All numeric grid references

Grid references may also be quoted as a pair of numbers: eastings then northings in metres. Note that 13 digits may be required for locations in Orkney and north thereof. For example the grid reference for Sullom Voe oil terminal may be given as HU396753 or 439668,1175316. The Orkney Islands form one of 32 unitary council regions in Scotland, and are a Lieutenancy Area. ... Sullom Voe is an inlet between North Mainland and Northmavine on Shetland in Scotland, and an oil terminal sited on its shore. ...

Another, distinct, form of all-numeric grid reference is an abbreviated alphanumeric reference where the letters are simply omitted, e.g. 166712 for the summit of Ben Nevis. Unlike the numeric references described above, this abbreviated grid reference does not contain enough information to specify a 100m square uniquely without additional context, and is therefore less useful. However, it is often used informally when the context already limits the location to within an area of less than 100 km in each direction. For example, within the context of a location known to be on OS Landranger sheet 41 (which extends from NN000500 in the south-west to NN400900 in the north-east) the abbreviated grid reference 166712 is equivalent to NN166712.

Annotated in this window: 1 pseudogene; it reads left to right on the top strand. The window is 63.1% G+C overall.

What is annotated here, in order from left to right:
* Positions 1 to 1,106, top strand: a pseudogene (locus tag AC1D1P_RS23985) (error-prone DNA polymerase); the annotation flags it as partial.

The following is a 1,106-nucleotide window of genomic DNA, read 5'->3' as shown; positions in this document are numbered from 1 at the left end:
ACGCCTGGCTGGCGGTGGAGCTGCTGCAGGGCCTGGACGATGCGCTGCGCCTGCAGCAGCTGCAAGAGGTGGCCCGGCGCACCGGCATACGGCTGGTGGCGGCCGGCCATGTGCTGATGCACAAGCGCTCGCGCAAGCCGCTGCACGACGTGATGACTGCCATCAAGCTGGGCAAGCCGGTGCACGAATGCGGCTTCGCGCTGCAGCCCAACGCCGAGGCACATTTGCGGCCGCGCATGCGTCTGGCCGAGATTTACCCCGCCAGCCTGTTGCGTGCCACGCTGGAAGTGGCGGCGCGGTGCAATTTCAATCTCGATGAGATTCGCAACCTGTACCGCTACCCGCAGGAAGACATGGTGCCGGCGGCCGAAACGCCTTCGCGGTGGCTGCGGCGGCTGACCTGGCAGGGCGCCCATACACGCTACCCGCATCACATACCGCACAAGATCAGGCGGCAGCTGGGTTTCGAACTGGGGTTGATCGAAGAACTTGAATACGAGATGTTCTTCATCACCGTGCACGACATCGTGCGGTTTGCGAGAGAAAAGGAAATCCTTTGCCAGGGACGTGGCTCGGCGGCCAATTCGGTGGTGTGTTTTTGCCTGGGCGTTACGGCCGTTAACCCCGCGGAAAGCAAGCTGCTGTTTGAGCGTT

Summary parameters of the British National Grid coordinate system:

Datum: OSGB1936,
Map projection: Transverse Mercator,
Latitude of Origin: 49,
Longitude of Origin: -2,
Scale Factor: 0.999601272000000040,
False Easting: 400000 m,
False Northing: -100000 m
EPSG Code: EPSG:27700

See also

  • Maps of the UK and Ireland
  • Irish national grid reference system
  • United States national grid (proposed [1])
  • Tetrad, Hectad
  • Templates: Gbmapping, Gbmappingsmall, Gbmaprim. These templates create external links to the Ordnance Survey Get-a-map service and should always be used in a Wikipedia article rather than creating an explicit link. The service accepts the letters + digits form of grid reference with 2, 4, 6, 8 or 10 digits (oddly, with two digits the window covers 4 km while it should be at least 10 km).

Maps of the UK and Ireland are available in various media. ... The Irish national grid reference system is a system of geographic grid references commonly used in Ireland. ... A tetrad is the term used to describe an area 2km x 2km square. ... A hectad is an area 10km x 10km square. ...

External links

  • Detailed information about GPS and the National Grid from the UK Ordnance Survey